Hey Compliance Warriors!
Unpaid wage claims can be haunting to employers. In Colorado, the Supreme Court has set a limit for how far back employee can try to file wage claims. Read on…
Article via: www.mondaq.com
“The Colorado Supreme Court recently weighed in on how far back an employee can make claims for unpaid wages. Because of a lack of clarity in the law, the federal U.S. District Court for the District of Colorado requested that the Colorado Supreme Court answer a question regarding the applicable statute of limitations on a claim for unpaid overtime. The case, Hernandez v. Ray Domenico Farms, Inc., involved a claim for unpaid overtime wages over the course of a number of years of employment made by agricultural workers against their employer, an organic farm. The question before the court was: how many years back can an employee seek unpaid wages under the Colorado Wage Claim Act? The Colorado Supreme Court held that the two year statute of limitations (three for willful violations) for wage claims begins to run when the wages become due and payable.
The Colorado Wage Claim Act offers two causes of action for employees to seek unpaid wages, C.R.S. 8-4-109 and C.R.S. 8-4-103. Section 109 requires employers to pay all final wages to an employee separating from employment. Section 103 states that employers must pay wages, except those described in Section 109, on regular pay periods. Resorting to statutory construction, the Colorado Supreme Court concluded that the statute of limitations begins to run on the date the wages become due and payable. Under Section 103, wages become due and payable on regular paydays no more than ten days after each pay period. Under Section 109, wages become due at the time of separation. The Colorado Supreme Court provided that unpaid wages, such as those alleged in this case, may be brought under Section 103 or 109, but are subject to the statute of limitations of two or three years. Therefore, unpaid wages that predate a wage claim by two years (three for willful violations) are barred by the statute of limitations, which begins to run when the wages are due and payable.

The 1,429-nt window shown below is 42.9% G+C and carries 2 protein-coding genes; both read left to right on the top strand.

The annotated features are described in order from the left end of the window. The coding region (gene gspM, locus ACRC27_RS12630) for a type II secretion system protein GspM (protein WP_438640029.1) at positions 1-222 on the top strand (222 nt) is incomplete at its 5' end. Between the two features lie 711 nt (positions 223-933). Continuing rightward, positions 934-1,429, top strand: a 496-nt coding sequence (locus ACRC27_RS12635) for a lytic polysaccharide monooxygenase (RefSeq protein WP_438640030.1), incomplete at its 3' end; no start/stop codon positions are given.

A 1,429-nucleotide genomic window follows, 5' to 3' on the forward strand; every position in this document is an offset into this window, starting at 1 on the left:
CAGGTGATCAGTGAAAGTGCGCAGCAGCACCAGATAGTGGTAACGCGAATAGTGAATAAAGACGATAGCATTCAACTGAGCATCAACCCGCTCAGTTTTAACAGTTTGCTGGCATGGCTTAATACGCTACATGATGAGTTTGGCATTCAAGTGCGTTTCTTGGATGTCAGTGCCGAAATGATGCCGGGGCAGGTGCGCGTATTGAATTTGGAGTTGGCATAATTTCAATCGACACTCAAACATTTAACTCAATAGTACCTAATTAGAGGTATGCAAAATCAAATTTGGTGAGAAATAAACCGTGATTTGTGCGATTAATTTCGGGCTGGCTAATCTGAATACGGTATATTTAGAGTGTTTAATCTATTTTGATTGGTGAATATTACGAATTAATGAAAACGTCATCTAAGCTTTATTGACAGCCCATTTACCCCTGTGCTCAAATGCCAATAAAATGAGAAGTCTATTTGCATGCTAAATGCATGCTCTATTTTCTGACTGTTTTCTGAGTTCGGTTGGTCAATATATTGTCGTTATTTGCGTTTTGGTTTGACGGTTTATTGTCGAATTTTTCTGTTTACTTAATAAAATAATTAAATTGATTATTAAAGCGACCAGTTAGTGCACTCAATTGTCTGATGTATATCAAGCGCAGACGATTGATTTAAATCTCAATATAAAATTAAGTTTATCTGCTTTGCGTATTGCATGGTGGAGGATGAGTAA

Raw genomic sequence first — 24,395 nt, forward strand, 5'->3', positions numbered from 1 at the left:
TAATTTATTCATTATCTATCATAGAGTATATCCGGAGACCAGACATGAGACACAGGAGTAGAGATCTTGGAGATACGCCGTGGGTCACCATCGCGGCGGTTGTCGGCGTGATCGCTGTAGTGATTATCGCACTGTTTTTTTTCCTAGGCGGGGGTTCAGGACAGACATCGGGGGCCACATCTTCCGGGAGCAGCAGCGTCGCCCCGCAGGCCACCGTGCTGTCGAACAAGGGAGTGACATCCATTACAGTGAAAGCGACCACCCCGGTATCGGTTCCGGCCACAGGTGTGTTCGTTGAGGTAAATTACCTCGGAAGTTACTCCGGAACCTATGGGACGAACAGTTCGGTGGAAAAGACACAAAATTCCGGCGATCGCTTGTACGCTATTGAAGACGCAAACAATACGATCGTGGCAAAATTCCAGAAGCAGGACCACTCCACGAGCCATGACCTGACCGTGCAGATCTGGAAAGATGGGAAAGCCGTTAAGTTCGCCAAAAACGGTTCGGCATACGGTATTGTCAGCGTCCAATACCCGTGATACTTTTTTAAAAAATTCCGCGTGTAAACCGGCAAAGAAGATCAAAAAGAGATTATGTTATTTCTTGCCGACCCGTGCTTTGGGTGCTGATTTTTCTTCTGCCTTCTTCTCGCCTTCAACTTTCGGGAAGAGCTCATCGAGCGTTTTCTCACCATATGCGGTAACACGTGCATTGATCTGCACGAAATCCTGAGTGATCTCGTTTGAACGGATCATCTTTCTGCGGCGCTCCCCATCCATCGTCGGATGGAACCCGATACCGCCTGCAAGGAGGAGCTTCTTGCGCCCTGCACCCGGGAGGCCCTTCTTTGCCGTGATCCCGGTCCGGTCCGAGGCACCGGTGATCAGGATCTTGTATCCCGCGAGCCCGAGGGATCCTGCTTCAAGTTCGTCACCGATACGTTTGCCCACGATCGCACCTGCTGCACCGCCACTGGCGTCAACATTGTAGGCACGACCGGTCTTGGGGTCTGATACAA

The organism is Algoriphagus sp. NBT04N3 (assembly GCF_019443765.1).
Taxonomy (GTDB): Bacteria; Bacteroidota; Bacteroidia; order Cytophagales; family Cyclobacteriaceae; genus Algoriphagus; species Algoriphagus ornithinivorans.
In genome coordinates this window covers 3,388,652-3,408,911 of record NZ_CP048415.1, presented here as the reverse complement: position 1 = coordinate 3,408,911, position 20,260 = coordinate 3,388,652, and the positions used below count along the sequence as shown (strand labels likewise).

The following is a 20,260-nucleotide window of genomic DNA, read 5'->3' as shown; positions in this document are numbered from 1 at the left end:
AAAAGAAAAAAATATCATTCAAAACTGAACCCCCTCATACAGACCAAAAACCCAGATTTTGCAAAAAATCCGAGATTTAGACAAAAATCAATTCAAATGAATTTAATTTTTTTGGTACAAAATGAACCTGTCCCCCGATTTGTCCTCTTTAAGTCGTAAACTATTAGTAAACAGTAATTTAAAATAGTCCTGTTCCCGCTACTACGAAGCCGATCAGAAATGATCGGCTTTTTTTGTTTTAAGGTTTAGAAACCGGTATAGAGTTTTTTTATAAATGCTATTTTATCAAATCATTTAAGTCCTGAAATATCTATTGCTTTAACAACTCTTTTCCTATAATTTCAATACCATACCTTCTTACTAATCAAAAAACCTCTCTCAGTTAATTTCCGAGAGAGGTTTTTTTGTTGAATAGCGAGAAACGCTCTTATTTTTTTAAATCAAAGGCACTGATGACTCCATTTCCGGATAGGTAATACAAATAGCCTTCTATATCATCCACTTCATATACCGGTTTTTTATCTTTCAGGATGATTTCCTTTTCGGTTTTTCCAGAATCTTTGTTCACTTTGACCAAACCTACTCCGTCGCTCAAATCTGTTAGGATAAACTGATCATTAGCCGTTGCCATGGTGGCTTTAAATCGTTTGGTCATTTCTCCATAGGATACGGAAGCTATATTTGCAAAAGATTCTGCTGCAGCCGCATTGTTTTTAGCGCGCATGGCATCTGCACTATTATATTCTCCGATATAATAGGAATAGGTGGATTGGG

Employers should ensure they properly calculate all wages due and owing to a terminated employee to avoid potential wage and hour exposure. Lewis Brisbois’ team of Colorado employment lawyers are available to assist with wage and hour compliance and employment counseling questions.”
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Until Next Time, Be Audit-Secure!
(and don’t let HR get the best of you!)
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